Implementing Tank Integrity Management
By Rindert Algra, Joost Roorda
In today’s world with ever tighter maintenance budgets and ever-evolving legislation, it can be a challenge to operate and maintain a tank farm safely and responsibly. In this article we share with you how implementing Tank Integrity Management will help you in handling these challenges.
We start with a short description on the drivers for Tank Integrity Management and from there we will give an overview on how to implement Tank Integrity Management. We use a 5-step model to arrive at a complete implementation.
We identify four different drivers for Tank Integrity Management. These are:
One of the most important drivers for tank operators to start with Tank Integrity Management is the legislative requirements. The asset owner is responsible for the safe use of its assets and to prevent incidents and minimize environmental damage.
If an incident occurs the asset owner must be able to demonstrate that everything has been done to work safely and to prevent accidents and environmental damage.
You want to be in control of your costs. By providing insight into how your assets degrade over time and actively working with it, you gain insight into which maintenance actions should take place and when. This insight supports you in making the right choices to repair your assets in an efficient and cost oriented way. These substantiated actions ensure that you remain in control and that you will prevent unnecessary incidents and downtime.
There are many examples of tank terminals where cost savings are calculated based on longer inspection terms and more focused maintenance. These business cases have two major components:
- Because of higher uptime, tanks have a higher revenue;
- Following longer inspection terms, maintenance and inspection budgets come down.
Based on longer inspection terms, costs for inspection, repairs and taking tanks out of service are more spread out. You can calculate the business case before and after implementation of asset integrity management, based on before and after inspection terms. For the financial costs of maintenance you can typically take 2% of the replacement value of a storage tank as an industry best practice.
A business case for a typical tank terminal is shown below in figure 1. Costs in blue are based on the old maintenance and inspection program and costs in orange are after implementation of Tank Integrity Management.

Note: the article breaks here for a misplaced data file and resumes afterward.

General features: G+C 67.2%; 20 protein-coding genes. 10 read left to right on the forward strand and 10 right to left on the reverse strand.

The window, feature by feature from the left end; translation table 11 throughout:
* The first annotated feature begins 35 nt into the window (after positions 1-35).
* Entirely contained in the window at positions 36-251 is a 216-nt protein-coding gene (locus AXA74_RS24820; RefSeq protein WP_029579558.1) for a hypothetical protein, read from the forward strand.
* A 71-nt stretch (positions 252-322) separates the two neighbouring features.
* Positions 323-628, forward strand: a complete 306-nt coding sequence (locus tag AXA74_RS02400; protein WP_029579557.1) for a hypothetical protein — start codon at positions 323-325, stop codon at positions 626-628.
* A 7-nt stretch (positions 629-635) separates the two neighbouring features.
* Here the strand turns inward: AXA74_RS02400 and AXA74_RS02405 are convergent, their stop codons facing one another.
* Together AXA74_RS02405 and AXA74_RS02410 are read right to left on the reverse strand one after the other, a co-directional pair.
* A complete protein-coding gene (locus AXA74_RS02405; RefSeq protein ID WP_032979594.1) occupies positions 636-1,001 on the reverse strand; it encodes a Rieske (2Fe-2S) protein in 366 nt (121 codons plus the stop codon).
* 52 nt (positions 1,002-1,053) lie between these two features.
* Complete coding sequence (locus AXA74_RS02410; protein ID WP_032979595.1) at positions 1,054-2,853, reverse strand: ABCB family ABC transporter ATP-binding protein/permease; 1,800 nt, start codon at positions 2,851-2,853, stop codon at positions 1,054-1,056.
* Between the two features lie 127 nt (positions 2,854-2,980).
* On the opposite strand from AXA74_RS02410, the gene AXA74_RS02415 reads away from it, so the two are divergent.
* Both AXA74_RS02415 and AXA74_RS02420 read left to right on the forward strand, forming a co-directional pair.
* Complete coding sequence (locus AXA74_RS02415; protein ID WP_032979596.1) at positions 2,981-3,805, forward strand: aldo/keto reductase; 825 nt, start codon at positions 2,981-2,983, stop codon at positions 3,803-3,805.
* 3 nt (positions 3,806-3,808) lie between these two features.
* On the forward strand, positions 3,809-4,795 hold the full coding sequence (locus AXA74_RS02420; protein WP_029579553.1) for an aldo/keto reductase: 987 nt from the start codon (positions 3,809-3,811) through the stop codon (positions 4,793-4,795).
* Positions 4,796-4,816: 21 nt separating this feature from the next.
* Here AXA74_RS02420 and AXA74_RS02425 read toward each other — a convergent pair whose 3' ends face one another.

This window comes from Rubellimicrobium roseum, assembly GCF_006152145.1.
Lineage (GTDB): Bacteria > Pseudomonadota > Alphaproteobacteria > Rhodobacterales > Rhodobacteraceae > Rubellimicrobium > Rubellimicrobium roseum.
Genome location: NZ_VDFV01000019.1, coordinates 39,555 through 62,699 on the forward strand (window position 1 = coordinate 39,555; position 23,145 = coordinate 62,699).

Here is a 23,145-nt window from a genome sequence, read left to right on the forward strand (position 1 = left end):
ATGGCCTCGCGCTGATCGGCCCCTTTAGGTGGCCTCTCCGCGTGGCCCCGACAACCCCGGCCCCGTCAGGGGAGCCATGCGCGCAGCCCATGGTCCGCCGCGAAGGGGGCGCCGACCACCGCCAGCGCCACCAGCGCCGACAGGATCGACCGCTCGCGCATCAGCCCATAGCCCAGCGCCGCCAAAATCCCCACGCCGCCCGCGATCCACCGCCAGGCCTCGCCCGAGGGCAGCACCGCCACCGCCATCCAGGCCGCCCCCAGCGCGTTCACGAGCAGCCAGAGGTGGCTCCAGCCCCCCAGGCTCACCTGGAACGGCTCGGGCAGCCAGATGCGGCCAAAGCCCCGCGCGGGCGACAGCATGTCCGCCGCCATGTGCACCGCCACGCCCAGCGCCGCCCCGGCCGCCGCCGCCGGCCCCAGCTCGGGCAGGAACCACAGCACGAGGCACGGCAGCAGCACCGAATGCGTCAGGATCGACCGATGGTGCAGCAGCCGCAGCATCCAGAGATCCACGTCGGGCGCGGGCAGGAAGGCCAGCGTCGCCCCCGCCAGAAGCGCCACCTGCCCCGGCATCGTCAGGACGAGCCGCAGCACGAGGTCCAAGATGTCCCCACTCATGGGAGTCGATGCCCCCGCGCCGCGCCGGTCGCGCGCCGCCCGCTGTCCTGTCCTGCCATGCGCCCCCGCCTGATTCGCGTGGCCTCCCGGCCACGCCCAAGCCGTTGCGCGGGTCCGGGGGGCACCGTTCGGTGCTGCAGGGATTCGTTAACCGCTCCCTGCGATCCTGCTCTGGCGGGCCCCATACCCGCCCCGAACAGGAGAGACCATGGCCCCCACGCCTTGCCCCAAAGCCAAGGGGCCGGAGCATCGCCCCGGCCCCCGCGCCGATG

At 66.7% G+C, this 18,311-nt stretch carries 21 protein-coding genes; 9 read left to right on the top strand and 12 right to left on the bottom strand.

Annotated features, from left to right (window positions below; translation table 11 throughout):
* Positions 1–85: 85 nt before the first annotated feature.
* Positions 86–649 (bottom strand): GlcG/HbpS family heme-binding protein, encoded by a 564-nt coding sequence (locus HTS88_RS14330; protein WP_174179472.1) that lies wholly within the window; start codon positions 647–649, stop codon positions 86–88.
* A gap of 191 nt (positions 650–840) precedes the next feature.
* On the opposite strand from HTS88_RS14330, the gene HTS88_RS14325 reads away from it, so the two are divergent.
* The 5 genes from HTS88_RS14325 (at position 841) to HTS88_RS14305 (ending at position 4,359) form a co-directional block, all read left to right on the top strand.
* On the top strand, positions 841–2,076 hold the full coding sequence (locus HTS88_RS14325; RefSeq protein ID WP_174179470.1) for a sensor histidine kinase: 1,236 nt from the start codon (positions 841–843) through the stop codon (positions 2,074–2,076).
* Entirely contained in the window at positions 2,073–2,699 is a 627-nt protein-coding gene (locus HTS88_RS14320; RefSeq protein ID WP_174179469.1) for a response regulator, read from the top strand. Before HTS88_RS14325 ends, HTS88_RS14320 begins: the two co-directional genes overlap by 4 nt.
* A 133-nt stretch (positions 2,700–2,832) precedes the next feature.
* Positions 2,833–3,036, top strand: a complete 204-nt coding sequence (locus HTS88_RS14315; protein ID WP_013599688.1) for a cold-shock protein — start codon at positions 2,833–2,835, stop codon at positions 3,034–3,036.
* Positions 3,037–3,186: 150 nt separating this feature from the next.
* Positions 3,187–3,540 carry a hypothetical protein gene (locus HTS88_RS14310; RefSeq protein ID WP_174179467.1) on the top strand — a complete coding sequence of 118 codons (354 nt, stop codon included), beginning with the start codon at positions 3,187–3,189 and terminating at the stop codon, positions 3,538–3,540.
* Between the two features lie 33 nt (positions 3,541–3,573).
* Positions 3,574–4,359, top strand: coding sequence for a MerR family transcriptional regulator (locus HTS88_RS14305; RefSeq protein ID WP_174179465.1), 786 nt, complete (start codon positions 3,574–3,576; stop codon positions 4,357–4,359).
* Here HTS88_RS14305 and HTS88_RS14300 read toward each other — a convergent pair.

Cost savings per year for a typical terminal are normally between EUR 100.000,- to EUR 500.000,-, depending on the number and the size of the tanks.
Specifically for terminals renting out tank capacity to third parties, the business case for higher uptime is of interest. Especially of the occupancy degree needs to be high because of inflexibility in tank duties or high commercial demand.
Below in figure 2 is a depiction of a business case for a larger terminal where the tanks are in high demand. On the horizontal axis are the years after implementation and the vertical axis has cost savings for Tank Integrity Management in blue. The availability for this specific large terminal with high capacity tanks, went up by 1.8 percent after implementation of Tank Integrity Management.
Need for maintenance
Another important driver for Tank Integrity Management is that you can clearly demonstrate that maintenance is necessary. You are now able to perform you maintenance actions depending on the substantiated choices and considerations you have made.
This creates predictability in your costs and also helps to create a manageable and less time consuming working environment for the people who are involved in maintenance on a daily basis. The bonus of this approach is that your assets are under control and you can make more conscious choices.
Access to information
Tank owners often have another important motivation to get started with tank integrity management. Often a great deal of the necessary information has to be obtained from hardcopy drawings, inspection reports, operational information and for example calculations and analyses of repairs and modifications which have been performed in the past.
Implementation of Tank Integrity Management
When the drivers are established, the next logical step is to implement. This implementation is divided into 5 different steps. The process which leads to the implementation is shown below in figure 3.